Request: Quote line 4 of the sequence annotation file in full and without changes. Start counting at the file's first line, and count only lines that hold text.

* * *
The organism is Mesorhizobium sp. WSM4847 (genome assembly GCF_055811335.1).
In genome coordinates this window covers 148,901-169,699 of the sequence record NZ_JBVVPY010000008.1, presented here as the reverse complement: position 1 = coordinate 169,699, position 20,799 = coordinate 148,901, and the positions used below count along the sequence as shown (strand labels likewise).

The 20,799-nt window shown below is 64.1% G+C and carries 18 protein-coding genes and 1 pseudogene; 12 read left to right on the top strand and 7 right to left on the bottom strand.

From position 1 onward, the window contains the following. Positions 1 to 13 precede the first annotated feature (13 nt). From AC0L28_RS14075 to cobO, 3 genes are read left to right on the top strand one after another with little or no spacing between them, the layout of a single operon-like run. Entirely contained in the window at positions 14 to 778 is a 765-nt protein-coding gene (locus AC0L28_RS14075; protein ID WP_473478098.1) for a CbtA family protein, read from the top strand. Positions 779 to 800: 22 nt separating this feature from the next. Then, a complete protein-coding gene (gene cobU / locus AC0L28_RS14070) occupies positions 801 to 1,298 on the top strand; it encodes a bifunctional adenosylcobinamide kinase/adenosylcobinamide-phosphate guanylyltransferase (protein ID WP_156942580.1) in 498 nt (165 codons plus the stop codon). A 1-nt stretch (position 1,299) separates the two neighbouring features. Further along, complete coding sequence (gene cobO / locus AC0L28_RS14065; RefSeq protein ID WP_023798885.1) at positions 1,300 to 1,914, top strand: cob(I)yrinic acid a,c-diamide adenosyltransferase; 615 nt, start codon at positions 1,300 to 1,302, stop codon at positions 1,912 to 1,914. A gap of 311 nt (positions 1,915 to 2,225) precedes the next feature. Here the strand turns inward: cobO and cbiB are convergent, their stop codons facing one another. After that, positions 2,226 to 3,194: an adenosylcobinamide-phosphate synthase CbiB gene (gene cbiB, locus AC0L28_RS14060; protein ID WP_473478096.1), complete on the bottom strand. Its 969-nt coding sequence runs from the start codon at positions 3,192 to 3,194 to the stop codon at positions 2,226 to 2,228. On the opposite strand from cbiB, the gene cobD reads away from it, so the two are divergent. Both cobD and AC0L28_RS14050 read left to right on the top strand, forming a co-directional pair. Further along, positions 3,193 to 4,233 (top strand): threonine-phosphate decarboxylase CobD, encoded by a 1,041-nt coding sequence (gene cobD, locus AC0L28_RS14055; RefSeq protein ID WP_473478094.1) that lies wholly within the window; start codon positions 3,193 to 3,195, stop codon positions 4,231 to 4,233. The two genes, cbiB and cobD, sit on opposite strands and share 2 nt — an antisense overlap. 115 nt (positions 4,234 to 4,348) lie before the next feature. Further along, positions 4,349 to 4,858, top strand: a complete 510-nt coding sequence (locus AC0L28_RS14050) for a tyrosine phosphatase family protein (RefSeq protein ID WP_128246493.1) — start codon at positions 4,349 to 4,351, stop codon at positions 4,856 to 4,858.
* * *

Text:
From position 1 onward, the window contains the following. Positions 1 to 13 precede the first annotated feature (13 nt). From AC0L28_RS14075 to cobO, 3 genes are read left to right on the top strand one after another with little or no spacing between them, the layout of a single operon-like run. Entirely contained in the window at positions 14 to 778 is a 765-nt protein-coding gene (locus AC0L28_RS14075; protein ID WP_473478098.1) for a CbtA family protein, read from the top strand. Positions 779 to 800: 22 nt separating this feature from the next. Then, a complete protein-coding gene (gene cobU / locus AC0L28_RS14070) occupies positions 801 to 1,298 on the top strand; it encodes a bifunctional adenosylcobinamide kinase/adenosylcobinamide-phosphate guanylyltransferase (protein ID WP_156942580.1) in 498 nt (165 codons plus the stop codon). A 1-nt stretch (position 1,299) separates the two neighbouring features. Further along, complete coding sequence (gene cobO / locus AC0L28_RS14065; RefSeq protein ID WP_023798885.1) at positions 1,300 to 1,914, top strand: cob(I)yrinic acid a,c-diamide adenosyltransferase; 615 nt, start codon at positions 1,300 to 1,302, stop codon at positions 1,912 to 1,914. A gap of 311 nt (positions 1,915 to 2,225) precedes the next feature. Here the strand turns inward: cobO and cbiB are convergent, their stop codons facing one another. After that, positions 2,226 to 3,194: an adenosylcobinamide-phosphate synthase CbiB gene (gene cbiB, locus AC0L28_RS14060; protein ID WP_473478096.1), complete on the bottom strand. Its 969-nt coding sequence runs from the start codon at positions 3,192 to 3,194 to the stop codon at positions 2,226 to 2,228. On the opposite strand from cbiB, the gene cobD reads away from it, so the two are divergent. Both cobD and AC0L28_RS14050 read left to right on the top strand, forming a co-directional pair. Further along, positions 3,193 to 4,233 (top strand): threonine-phosphate decarboxylase CobD, encoded by a 1,041-nt coding sequence (gene cobD, locus AC0L28_RS14055; RefSeq protein ID WP_473478094.1) that lies wholly within the window; start codon positions 3,193 to 3,195, stop codon positions 4,231 to 4,233. The two genes, cbiB and cobD, sit on opposite strands and share 2 nt — an antisense overlap. 115 nt (positions 4,234 to 4,348) lie before the next feature. Further along, positions 4,349 to 4,858, top strand: a complete 510-nt coding sequence (locus AC0L28_RS14050) for a tyrosine phosphatase family protein (RefSeq protein ID WP_128246493.1) — start codon at positions 4,349 to 4,351, stop codon at positions 4,856 to 4,858.